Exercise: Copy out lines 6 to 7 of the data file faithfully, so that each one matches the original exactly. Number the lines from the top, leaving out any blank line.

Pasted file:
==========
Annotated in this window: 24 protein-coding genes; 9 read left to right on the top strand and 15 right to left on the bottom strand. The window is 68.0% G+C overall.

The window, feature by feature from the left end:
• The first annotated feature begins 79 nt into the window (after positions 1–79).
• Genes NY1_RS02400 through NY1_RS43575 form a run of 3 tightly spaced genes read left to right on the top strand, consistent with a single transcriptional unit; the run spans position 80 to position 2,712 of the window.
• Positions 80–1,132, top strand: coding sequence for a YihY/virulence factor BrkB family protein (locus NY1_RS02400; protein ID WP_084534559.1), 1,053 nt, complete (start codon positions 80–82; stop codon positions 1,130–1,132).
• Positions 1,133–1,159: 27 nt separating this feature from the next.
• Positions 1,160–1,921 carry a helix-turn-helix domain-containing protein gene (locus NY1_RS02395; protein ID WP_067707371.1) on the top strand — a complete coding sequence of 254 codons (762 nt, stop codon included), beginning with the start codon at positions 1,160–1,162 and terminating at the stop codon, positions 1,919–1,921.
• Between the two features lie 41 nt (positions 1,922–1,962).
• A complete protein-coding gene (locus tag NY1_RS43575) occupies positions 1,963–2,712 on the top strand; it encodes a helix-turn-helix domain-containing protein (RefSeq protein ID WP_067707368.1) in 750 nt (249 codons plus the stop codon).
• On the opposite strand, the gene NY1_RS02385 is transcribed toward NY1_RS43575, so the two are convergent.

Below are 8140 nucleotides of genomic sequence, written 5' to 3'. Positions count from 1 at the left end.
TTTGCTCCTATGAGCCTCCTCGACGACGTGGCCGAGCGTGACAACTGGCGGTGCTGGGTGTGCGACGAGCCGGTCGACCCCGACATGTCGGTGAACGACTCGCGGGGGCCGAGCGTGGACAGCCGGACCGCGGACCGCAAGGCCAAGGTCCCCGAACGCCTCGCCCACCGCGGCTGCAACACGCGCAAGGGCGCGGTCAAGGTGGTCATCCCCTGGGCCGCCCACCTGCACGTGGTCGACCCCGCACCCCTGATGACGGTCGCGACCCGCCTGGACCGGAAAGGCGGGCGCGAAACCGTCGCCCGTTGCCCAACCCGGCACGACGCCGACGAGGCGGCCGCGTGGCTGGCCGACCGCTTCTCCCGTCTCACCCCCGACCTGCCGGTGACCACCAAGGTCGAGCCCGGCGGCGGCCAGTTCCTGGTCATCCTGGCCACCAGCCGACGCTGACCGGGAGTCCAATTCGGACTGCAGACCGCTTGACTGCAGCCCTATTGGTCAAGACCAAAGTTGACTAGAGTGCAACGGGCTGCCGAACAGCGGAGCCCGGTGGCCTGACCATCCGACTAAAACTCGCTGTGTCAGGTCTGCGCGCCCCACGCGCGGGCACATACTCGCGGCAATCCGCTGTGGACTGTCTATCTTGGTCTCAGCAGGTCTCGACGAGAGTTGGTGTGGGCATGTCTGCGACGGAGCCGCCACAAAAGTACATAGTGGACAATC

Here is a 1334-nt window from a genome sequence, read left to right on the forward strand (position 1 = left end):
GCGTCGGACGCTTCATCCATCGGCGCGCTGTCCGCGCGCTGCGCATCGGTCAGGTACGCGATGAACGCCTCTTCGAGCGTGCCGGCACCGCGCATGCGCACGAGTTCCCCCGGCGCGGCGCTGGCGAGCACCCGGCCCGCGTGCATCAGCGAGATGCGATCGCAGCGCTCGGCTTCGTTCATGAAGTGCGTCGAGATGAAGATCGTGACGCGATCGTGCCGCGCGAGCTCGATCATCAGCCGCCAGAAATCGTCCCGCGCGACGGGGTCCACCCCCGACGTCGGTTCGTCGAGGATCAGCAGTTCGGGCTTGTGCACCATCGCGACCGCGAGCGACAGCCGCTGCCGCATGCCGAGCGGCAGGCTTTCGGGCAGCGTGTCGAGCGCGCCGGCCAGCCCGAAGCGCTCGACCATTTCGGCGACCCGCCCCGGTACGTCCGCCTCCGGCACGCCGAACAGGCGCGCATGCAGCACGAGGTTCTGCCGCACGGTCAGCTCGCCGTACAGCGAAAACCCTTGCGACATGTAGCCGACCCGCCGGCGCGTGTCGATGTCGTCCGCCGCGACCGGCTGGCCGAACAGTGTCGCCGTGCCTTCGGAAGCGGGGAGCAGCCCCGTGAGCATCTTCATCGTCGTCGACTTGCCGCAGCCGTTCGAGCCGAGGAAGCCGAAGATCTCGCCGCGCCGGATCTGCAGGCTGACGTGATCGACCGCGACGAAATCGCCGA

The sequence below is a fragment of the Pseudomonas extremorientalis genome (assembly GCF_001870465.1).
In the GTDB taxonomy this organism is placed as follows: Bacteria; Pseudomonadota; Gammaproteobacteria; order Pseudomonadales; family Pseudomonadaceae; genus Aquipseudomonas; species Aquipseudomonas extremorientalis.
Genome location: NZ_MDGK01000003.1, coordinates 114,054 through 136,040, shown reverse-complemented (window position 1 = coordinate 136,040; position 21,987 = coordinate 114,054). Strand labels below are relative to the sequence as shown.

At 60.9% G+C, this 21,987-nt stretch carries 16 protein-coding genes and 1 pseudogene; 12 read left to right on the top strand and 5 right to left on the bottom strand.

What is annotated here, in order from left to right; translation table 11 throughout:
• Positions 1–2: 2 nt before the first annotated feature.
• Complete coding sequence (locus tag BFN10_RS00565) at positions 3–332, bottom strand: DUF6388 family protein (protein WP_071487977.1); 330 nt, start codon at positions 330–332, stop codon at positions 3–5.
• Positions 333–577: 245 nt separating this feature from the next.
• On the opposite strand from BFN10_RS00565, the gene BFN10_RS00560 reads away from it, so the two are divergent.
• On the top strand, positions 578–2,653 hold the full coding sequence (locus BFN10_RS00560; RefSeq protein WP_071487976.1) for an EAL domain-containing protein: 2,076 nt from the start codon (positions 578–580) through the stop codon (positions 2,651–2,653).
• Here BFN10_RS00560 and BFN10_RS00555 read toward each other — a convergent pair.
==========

• Positions 1,133–1,159: 27 nt separating this feature from the next.
• Positions 1,160–1,921 carry a helix-turn-helix domain-containing protein gene (locus NY1_RS02395; protein ID WP_067707371.1) on the top strand — a complete coding sequence of 254 codons (762 nt, stop codon included), beginning with the start codon at positions 1,160–1,162 and terminating at the stop codon, positions 1,919–1,921.